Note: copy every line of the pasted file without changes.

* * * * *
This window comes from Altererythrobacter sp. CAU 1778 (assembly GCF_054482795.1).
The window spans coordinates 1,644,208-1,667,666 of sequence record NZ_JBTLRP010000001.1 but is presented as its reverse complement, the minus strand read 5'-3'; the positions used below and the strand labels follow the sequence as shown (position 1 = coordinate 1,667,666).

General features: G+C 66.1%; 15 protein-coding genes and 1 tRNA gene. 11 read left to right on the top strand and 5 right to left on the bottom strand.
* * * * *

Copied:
This window comes from Altererythrobacter sp. CAU 1778 (assembly GCF_054482795.1).
The window spans coordinates 1,644,208-1,667,666 of sequence record NZ_JBTLRP010000001.1 but is presented as its reverse complement, the minus strand read 5'-3'; the positions used below and the strand labels follow the sequence as shown (position 1 = coordinate 1,667,666).

General features: G+C 66.1%; 15 protein-coding genes and 1 tRNA gene. 11 read left to right on the top strand and 5 right to left on the bottom strand.